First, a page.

Also, the tone, the body language…she looks really frustrated at being embarrassed like this “we are at a really, really challenging place”. Trump knows she won’t change her mind on impeachment. She doesn’t believe in it or have the courage. He’s taunting her and daring her to do it. He knows she won’t.

      Reply
      1. Chris Cosmos

        We have no way of knowing what arrangements there are between Trump and Pelosi because actual political deals cannot be published in the MSM. But, at any rate, it is pretty obvious that impeachment would backfire due to the simple fact that there is no obvious crime and that the trial in the Senate would go nowhere.

        Reply
        1. JohnnyGL

          “there is no obvious crime” — You or I may have our opinions about whether there was or wasn’t. That doesn’t really matter.

          Pelosi FLAT OUT said there was a crime. If she thinks there’s a crime, how can she justify NOT impeaching?

          To paraphrase Trump, If he shot someone in broad daylight on 5th Avenue, would Pelosi then be moved to impeach? What would he have to do?

          If the Republic really is in danger, as the hyperbolic among us like to say sometimes, then it’s because the Democratic Party leadership won’t offer any real resistance. They’ve demonstrated it repeatedly. Stoller’s right. They refuse to wield power.

          Reply
            1. Dwight

              I agree Russiagate would blow back in Dems’ faces. Pelosi can’t Trump impeach because her party would be incriminated, just like Pelosi couldn’t impeach Bush because she and her party were complicit in torture, war, and illegal surveillance. I’ll see what Lindsay Graham has to say later – this is my own opinion.

              Reply
          1. Samuel Conner

            Maybe it was a “crime”, but not a “high crime”.

            And while I don’t like DJT’s demeanor, that in itself is not grounds for impeachment.

            Pulling tongue out of cheek, I’m not too thrilled with the prospect of a President Pence.

            Reply
      2. John k

        She’s good at counting noses. I bet the blue dogs won’t vote to impeach, and certainly the reps won’t. Pretty embarrassing if she held a vote and lost.

        Reply
  14. Polar Donkey

    A couple pieces of anecdotal evidence of slowing economy. April has been a slow month in restaurant business here in Memphis. Slower than last year. Also, I had a friend go to Jazz Fest in New Orleans last weekend. Said the attendance was down substantially from the year before.

    Reply
    1. Arizona Slim

      And here’s a data point from Tucson, and, yes, I am posting from inside of said space:

      The last surviving coworking space just announced that it’s closing on June 30.

      Yours Truly noticed the vacancy rate starting to climb during the summer of 2018. And, in February, all three of the staff quit. (They all left for other jobs, and one of those jobs is with WeWork’s mothership in San Francisco.)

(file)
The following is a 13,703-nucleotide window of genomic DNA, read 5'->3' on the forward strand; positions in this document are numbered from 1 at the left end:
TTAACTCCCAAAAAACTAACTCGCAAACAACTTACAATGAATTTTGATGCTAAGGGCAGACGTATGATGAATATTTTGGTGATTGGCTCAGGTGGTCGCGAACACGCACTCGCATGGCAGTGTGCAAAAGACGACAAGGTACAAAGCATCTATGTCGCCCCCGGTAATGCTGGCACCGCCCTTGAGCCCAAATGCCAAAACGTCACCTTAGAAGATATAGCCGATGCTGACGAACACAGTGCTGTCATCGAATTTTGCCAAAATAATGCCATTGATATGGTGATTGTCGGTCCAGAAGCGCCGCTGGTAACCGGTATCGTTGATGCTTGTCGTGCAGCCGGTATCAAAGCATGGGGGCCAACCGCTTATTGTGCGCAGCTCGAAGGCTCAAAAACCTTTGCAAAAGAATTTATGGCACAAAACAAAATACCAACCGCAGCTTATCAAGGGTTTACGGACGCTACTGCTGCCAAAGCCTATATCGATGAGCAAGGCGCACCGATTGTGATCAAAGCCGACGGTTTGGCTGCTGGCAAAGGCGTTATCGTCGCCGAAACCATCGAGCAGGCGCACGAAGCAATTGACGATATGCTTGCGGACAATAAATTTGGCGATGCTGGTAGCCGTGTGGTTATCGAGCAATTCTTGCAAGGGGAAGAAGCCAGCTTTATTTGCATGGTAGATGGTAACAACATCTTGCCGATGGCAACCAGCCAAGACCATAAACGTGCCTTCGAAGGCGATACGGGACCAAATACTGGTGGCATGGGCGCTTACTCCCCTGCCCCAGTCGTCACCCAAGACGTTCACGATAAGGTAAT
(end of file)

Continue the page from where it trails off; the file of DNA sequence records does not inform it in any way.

Only two of the staffers were replaced, and the position that was eliminated was the sales manager. Hmmm, in a place with a lot of vacancies, wouldn’t some selling help to turn things around?

      Meanwhile, there’s this:

      https://www.bloomberg.com/news/articles/2019-04-29/wework-files-confidentially-to-hold-initial-public-offering

      Reply
      1. ambrit

        The “For Sale” signs in front of the ‘cheaper’ houses here in the American Deep South are staying up longer than memory says they did last year. Also, some of the “Off Brand” eateries are closing, in late Spring, early Summer, when their business should be picking up.
        ‘Want Ads’ in the local shopper paper are down too. Even some of the more egregious ‘come on’ “employment” ads are now ‘missing in inaction.’

        Reply
  15. marym

    John Kelly joins board of company operating largest shelter for unaccompanied migrant children

    …Friday, Caliburn International confirmed to CBS News that Kelly had joined its board of directors. Caliburn is the parent company of Comprehensive Health Services, which operates Homestead and three other shelters for unaccompanied migrant children in Texas.

    Prior to joining the Trump administration in January 2017, Kelly had been on the board of advisors of DC Capital Partners, an investment firm that now owns Caliburn.

    During Kelly’s tenure, the administration pursued ambitious changes to immigration enforcement, and the average length of stay for an unaccompanied migrant child in U.S. custody skyrocketed.

    Reply
  16. polecat

    So, being that it’s a glorious spring day … polecat’s out in the yard .. groovin on the burst of flora, as in this instance, a sour cherry espalier in it’s fullest bloom … and what does he find, but a robust specimen of an inch worm .. well, make that an 1 1/2+” .. I swear with my own eyes that it was a stick, a brough, a small twig .. until it did the ‘loop’ thing ! Had me rattled for a micro-second. VERY cool in its mimicry, right down to the color & texture of the real thing. Hey, wasn’t The THING a mimic too ?? .. anyways, since pie cherries are the bomb here, yours truly give said non-metric worm a free, and hopefully not too exhilarating, transport to a fine, tasty maple, which we don’t consume.
    A win-win for both man and minute beastie !